REVIEW: Never Shout Never – Time Travel

Artist: Never Shout Never
Album: Time Travel
Genre: Indie/Folk/Rock
Label: Loveway/Sire

It seems to be said all the time, but social media really has changed the musical landscape. Until about 2006, bands needed to actually make EPKs and send out physical demos to get widespread recognition. The postal service was still healthy and Myspace was just blossoming, times seemed simpler.

At some point that changed and almost overnight things went from physical to digital, forever changing how publications and the industry as a whole approach the faceless masses known as unsigned talent. Anyone can contact anyone at any point and as such, the life expectancy of a “buzz band” has shrunk to about as long as they can stay featured on any given number of blogs. It’s frustrating, confusing, and most of all, killing the ability for artists to establish themselves to a point they can survive and play music full time.

Not everyone has it rough though, some do make good and quote/unquote “break through.” Of those aspiring young legends, few have developed a reputation and unique career path quite like Chistofer Drew and his ever-folk laden project Never Shout Never. It started with a tattoo-less, disheveled hair wearing, peace sign flashing teenager that talked about being little people and running away to chase big city dreams, but it seems anymore Drew couldn’t be farther from that person. Now in his early 20s, his fashion has gone from bright and cheerful to an almost unbelievable level of “traveled heart,” obviously inspired by his own favorites like Dylan and the still alive soul of rock and roll, but what’s really surprising is his musical direction. The simplicity, both lyrically and musically, is still completely intact, only now coupled with a wealth of experimentalism and orchestration that helps place him in an echelon of talent few, especially the young, ever reach.

So far in 2011, Drew has been largely quiet. The tour schedule for his last release ended in the early months of the year and the freedom from the road almost instantaneously drove Drew and his fellow NSN cohorts to return to the studio. Unlike previous outings, the group chose to build a studio themselves this time and not only record, but produce their own record. Though Drew has always been highlighted for his level of creative input, this would become his first truly organic product since his early demos in 2005/2006.

September has arrived and with it, Time Travel, a release sure to redefine Drew’s career forever. Gone are the days where Drew and a guitar were accompanied by knee-slapping backing and cutesy piano, this is a boy turned man in the public eye with a lot of confusion, frustration, hope, and wonder rooted firmly in his soul. The opening title track proves this, mixing atmospheric synth and percussion with reverb-heavy vocals and lines about wanderlust and growth to create a sonic mushroom trip that more than sets the bar for creativity and experimentation on the record.

As the album’s second track, “Awful,” begins, it’s clear Drew’s fascination with classic rock, specifically the work of Queen, has played a large role in shaping the sound of Time Travel. The song starts with a Motown-like bass line, but quickly evolves with an arena ready hook and harmonies that few, if anyone in the current scene could duplicate. It’s at this point in the record that Drew and crew immensely grow their sound and really, the feel of their music overall. From the moment this chorus hits with full backing and harmony, the album moves from a modern, well produced record of surface level impact and cute love songs, to something that honestly feels timeless and larger than life. This is only re-enforced by the sure-to-be show stopping bridge of “Silver Ecstasy,” which features Drew belting his strongest vocals to date.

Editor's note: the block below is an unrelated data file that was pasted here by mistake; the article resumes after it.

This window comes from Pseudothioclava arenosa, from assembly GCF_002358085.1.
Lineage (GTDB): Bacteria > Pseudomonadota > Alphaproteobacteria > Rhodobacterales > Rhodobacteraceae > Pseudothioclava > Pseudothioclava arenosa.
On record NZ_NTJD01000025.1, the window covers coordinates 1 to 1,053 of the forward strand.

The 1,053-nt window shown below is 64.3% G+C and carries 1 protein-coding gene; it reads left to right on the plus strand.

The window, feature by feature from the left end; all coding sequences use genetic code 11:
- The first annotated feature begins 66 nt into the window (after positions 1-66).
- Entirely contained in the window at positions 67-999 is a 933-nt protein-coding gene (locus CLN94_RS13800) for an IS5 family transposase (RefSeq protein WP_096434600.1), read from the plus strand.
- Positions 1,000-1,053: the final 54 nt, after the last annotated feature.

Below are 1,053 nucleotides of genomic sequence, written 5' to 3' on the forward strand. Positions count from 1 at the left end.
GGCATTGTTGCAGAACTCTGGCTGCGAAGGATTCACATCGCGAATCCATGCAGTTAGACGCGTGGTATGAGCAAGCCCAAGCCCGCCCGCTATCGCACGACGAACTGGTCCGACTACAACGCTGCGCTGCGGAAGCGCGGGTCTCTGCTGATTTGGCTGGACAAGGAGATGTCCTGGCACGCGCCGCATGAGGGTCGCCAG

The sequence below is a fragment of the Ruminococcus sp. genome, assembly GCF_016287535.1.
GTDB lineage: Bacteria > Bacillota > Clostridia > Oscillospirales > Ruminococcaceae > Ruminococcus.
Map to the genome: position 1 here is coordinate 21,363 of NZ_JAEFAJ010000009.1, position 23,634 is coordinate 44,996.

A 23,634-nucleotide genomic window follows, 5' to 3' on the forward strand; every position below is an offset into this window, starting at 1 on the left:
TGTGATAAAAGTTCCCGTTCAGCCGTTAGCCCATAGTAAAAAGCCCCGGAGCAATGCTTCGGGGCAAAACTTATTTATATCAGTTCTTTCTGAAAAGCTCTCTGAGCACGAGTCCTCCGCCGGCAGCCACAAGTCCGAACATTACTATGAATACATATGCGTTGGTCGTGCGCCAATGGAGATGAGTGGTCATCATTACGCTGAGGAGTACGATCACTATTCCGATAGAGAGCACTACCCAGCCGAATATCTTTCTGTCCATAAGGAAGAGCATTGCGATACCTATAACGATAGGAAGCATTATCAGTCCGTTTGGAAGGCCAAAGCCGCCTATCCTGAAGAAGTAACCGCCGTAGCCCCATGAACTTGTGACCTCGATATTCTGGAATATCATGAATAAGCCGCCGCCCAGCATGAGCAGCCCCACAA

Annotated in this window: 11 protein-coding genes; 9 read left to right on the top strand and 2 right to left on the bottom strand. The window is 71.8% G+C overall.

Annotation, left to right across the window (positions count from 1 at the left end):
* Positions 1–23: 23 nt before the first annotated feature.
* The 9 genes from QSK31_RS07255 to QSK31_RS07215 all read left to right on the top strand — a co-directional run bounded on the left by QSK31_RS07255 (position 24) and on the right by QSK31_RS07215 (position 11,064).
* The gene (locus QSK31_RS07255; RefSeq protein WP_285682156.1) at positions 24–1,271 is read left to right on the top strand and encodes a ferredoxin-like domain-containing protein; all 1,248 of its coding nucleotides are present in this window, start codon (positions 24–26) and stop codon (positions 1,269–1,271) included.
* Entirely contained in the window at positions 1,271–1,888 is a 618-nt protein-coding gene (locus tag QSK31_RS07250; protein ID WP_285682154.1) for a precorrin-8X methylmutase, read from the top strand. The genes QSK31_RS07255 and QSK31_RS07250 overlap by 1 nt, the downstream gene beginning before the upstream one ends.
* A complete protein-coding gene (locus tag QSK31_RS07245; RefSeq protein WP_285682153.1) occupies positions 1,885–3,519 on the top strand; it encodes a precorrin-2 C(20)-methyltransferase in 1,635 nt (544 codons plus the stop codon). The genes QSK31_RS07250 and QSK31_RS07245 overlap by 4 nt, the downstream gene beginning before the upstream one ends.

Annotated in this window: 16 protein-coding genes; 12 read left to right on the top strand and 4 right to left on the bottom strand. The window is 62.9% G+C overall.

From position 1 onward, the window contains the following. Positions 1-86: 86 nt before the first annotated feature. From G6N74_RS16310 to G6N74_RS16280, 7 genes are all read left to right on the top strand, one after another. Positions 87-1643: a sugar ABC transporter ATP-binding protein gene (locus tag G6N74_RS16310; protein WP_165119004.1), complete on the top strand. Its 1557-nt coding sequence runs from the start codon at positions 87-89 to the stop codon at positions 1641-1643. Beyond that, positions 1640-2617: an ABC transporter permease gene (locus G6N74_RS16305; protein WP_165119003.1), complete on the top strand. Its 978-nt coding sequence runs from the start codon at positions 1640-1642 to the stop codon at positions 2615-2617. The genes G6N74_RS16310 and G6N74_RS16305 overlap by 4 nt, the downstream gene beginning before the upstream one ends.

Some may recall Never Shout Never’s cover of Queen’s “Bohemian Rhapsody” and shutter when the band is again put near these rock Gods, but Time Travel is a different creation altogether. That failed experiment was Drew attempting to be that band, but this is him fully mixing his own unique sound with the perfect amount of influence to create something brand new, yet classic in nature. The album is more relaxed than the majority of NSN’s catalog as well, with much of the back half being considerably drawn out ballads. This is only a complaint if you’re not ready to get into what feels like NSN’s hazy float down a river of musical impressionism. Where Drew is at times annoyingly blunt about his feelings and emotions, the instrumentation of “Until I Die” and “Lost At Sea” leave ample room for listeners to take away their own thoughts on song’s meanings and history. It’s as if he’s found a way to tell his story, while giving the listener an opportunity to tell their own at the same time.

As the album’s final notes play out, it’s hard to believe this is the same young man who gave us the Me & My Uke EP just a few short years ago. Time Travel is a release miles ahead of anything in Drew’s back catalog, which should be saying a lot whether you’re a fan yet or not. It embellishes his previous work, adding harmonies and instrumentation that feels lifted from his vinyl collection, but also opens doors to creative alleys not yet explored (or even thought of) for him and his musical cohorts.

SCORE: 9.8
Review written by: James Shotwell

James Shotwell
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3 Responses to “REVIEW: Never Shout Never – Time Travel”

  1. […] Travel arrives in stores next Tuesday, Septmeber 23. Read our review of the record, here. Share and […]

  2. The whole album is totally amazing!